Trapezoidal Etch Angle
can be defined to takeinto account the over-etched top surface of theconductors. This parameter, between 0 and 90degrees, specifies the anticipated angle on theside-wall of the trace.
Conductive Layer Dielectric
allows local
ε
 variation to be taken into account by allowing aseparate value to used between traces. Whentraces are closely spaced the gap between themtends to be devoid of glass fibres, making themextremely resin-rich and of a lower dielectricconstant, increasing the impedance of edge-coupled structures. Use of CLD allows theyellow areas in Figure 4 to have a different permitivity value to the surrounding pre-preg intowhich the traces are embedded.
49 degreesConductive LayerDielectric Constant(Resin-rich)Soldermask Trace ThicknessPressed into PPCorePre-preg TrapezoidalEtch AngleCore
 
Figure 4. Allegro cross-section features
Solder-Mask Layers
have the effect of loweringthe impedance of the traces on the outer layers of the board. It is important that this coating is takeninto account when calculating striplineimpedances.The tools most commonly used by PCBfabricators to calculate impedance are theofferings from Polar Instruments Ltd. Not onlydo Polar provide software solutions to predictimpedance, they also provide hardware testequipment to measure impedance on the finishedPCB. To create as few DFM issues as possiblewhen handing your design over for manufacture,it is advantageous if your layout and simulationtools agree with the Polar impedance results. Wecompared three design tools with the Polar Si8000 field solver to see how closely the resultscorrelate. Figure 5 shows the results of this test.In this stripline example the Allegro PCB SI andPolar Si8000 results are virtually identical.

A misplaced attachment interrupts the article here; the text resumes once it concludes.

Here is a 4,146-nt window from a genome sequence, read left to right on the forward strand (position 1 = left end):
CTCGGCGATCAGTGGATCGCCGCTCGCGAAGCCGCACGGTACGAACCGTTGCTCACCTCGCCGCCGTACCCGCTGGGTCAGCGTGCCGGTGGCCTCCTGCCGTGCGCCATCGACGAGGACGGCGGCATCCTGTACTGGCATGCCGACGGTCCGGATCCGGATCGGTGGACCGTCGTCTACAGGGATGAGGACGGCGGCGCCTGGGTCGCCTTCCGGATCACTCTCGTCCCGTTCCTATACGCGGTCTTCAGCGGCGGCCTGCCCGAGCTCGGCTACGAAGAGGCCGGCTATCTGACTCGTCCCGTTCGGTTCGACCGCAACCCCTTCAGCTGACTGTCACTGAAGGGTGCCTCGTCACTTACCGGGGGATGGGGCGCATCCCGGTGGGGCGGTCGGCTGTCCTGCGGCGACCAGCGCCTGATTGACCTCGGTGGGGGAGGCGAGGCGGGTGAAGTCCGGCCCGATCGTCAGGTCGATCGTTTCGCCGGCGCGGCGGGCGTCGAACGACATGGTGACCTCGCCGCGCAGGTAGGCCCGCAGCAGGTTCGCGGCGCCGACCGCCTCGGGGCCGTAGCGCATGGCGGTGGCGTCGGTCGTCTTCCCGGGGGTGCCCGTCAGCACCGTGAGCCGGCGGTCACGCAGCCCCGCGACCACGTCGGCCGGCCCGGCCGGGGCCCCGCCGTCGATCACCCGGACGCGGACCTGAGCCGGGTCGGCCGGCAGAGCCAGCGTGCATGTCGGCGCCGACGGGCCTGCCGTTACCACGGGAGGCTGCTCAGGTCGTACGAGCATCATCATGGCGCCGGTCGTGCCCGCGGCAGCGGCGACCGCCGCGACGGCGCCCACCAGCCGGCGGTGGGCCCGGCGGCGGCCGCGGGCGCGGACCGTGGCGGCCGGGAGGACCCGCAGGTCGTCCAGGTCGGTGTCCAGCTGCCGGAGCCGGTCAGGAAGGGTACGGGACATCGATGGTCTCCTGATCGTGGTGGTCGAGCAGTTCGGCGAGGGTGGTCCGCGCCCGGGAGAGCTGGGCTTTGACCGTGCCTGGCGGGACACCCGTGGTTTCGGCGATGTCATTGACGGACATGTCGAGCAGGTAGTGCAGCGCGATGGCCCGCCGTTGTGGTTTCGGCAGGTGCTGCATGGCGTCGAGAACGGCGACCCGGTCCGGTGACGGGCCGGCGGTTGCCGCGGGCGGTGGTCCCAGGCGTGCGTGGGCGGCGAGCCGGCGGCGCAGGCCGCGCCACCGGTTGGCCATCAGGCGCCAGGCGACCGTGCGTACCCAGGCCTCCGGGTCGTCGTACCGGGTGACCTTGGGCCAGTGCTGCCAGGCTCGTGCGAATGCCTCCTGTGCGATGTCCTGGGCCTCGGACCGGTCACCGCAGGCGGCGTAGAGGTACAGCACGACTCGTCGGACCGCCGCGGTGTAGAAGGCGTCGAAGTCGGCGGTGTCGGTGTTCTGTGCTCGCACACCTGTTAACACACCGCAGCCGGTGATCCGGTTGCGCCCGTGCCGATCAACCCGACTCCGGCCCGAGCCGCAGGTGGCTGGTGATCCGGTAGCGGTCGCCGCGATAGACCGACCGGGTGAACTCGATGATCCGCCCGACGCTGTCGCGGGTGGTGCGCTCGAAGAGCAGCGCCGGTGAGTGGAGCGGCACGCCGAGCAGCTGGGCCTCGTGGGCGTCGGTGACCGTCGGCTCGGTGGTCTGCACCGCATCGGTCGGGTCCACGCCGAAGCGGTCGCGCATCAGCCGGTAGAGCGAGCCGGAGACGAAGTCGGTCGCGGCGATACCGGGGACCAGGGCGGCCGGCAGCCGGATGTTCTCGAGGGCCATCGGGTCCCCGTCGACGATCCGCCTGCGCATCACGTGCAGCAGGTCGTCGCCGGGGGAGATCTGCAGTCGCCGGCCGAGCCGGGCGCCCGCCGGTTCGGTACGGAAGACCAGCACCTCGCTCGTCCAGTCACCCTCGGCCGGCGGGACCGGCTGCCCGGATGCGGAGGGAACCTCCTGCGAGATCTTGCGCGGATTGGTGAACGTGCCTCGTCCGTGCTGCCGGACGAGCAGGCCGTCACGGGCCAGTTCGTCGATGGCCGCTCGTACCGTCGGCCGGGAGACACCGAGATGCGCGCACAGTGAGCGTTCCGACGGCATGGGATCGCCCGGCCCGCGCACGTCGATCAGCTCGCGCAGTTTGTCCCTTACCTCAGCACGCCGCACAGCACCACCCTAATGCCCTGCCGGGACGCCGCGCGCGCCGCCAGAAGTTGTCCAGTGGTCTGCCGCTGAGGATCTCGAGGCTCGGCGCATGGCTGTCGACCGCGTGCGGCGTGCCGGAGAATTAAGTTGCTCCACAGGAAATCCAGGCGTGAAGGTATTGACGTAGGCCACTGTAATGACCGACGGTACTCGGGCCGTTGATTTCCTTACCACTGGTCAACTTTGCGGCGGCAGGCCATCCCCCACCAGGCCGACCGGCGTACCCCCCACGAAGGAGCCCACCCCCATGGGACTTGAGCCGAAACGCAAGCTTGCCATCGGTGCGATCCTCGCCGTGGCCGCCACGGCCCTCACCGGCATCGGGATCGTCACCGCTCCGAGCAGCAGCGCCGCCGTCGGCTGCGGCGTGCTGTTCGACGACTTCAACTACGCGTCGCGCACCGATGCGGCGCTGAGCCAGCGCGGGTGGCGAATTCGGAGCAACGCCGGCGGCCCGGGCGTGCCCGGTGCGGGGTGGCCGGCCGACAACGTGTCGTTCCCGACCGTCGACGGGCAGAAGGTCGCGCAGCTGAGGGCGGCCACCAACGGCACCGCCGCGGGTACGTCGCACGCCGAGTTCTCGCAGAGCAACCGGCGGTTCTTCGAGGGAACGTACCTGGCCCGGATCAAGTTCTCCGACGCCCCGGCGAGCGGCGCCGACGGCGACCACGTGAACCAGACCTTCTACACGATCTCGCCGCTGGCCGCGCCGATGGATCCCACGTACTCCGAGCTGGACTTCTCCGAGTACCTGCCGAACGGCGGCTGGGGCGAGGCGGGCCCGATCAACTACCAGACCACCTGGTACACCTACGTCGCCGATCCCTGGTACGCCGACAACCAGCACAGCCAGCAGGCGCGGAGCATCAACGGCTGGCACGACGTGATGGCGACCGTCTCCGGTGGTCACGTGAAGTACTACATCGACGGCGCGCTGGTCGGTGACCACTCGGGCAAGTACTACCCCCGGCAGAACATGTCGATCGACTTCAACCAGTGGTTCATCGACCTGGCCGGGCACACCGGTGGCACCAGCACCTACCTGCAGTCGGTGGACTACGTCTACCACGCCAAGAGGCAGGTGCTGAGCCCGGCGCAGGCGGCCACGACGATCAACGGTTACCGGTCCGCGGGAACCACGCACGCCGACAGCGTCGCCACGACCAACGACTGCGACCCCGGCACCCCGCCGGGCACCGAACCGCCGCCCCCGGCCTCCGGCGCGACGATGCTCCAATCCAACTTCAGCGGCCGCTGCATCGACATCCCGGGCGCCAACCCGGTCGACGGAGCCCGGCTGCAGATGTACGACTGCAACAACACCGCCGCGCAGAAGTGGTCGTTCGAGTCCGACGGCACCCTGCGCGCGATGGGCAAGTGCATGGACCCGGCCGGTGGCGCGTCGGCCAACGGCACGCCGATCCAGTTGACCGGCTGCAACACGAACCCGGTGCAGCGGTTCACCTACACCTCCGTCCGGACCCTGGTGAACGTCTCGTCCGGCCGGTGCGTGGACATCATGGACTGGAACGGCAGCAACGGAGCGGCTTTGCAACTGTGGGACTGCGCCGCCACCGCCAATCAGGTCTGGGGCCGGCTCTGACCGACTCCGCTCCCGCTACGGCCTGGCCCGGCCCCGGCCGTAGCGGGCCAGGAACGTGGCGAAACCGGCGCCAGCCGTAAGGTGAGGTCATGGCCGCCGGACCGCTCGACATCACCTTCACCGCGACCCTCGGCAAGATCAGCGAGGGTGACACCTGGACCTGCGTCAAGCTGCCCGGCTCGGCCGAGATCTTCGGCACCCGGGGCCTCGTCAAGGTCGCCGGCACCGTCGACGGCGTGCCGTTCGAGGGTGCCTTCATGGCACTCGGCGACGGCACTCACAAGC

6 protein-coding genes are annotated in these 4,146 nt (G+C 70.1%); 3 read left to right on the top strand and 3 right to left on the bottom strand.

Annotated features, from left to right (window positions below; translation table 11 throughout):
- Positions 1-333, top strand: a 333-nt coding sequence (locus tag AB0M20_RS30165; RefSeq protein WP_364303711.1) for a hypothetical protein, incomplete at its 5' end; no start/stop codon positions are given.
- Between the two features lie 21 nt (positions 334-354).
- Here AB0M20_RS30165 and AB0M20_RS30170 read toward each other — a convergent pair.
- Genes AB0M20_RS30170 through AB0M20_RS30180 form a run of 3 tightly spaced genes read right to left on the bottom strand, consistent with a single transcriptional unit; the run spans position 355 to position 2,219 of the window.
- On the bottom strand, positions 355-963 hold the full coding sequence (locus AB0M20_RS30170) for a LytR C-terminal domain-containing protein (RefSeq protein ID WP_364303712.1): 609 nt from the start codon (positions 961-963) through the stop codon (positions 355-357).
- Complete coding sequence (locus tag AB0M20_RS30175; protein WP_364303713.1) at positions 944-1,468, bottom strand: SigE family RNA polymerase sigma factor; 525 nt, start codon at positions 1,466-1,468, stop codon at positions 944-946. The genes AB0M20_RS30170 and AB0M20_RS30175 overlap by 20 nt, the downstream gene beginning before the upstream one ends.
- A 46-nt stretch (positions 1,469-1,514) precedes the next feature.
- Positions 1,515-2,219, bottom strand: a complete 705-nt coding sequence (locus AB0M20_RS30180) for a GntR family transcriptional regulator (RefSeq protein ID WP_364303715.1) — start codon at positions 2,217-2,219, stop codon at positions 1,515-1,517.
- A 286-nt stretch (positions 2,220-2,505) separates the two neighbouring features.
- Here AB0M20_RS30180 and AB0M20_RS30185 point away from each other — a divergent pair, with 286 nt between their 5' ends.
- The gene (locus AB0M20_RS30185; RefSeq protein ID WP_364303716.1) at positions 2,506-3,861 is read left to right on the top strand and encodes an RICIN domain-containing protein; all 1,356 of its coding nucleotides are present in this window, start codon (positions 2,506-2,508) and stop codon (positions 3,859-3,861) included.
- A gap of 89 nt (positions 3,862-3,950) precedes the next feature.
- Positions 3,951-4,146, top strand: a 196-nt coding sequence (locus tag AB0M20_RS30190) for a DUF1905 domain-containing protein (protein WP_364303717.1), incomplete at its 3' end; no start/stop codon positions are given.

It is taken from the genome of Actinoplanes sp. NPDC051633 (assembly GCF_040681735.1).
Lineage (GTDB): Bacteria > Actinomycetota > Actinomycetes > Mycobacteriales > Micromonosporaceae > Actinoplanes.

Figure 5. Comparison of field solvers
Details of this comparison can be seen at www.alspcb.com.
Constraint driven design
When using a constraint-driven design flow,accurate field solver results allow impedanceconstraints to automatically select the optimumtrace width for a particular routing layer. Thisapproach also allows any controlled impedanceviolations to be clearly seen as DRCs in thedesign, as shown in Figure 6.
Figure 6. Allegro constraint manager -impedance violations are clear to see.
And now the bad news
When designing trace geometries up front, fieldsolvers will make the assumption that your tracehas the luxury of being the only trace in the entiredesign. In this ideal view of the world there is noelectromagnetic coupling between traces, exceptfor the intentional coupling in the case of thedifferential pair. Figure 7 shows the electric andmagnetic field lines of three structures whenrouted sufficiently far apart so as not to interact.
Electric FieldMagnetic Field
 
Figure 7. Field lines associated with single-ended and differential traces.
In reality there are usually many neighbouringtraces routed in close proximity. The presence of these neighbours will both raise and lower theimpedance of the surrounding traces, as theyswitch both in the same and opposite directions.A reduction in impedance will be sustained whenthe signal on a neighbouring trace switches withopposite polarity (Zoo, odd mode). Conversely,an increase in impedance will result if neighboursswitch with the same polarity (Zoe, even mode).Figure 8 shows the magnetic (red) and electric(blue) field lines associated with the three tracesduring odd and even mode drive.
Figure 8. Odd and even mode field lines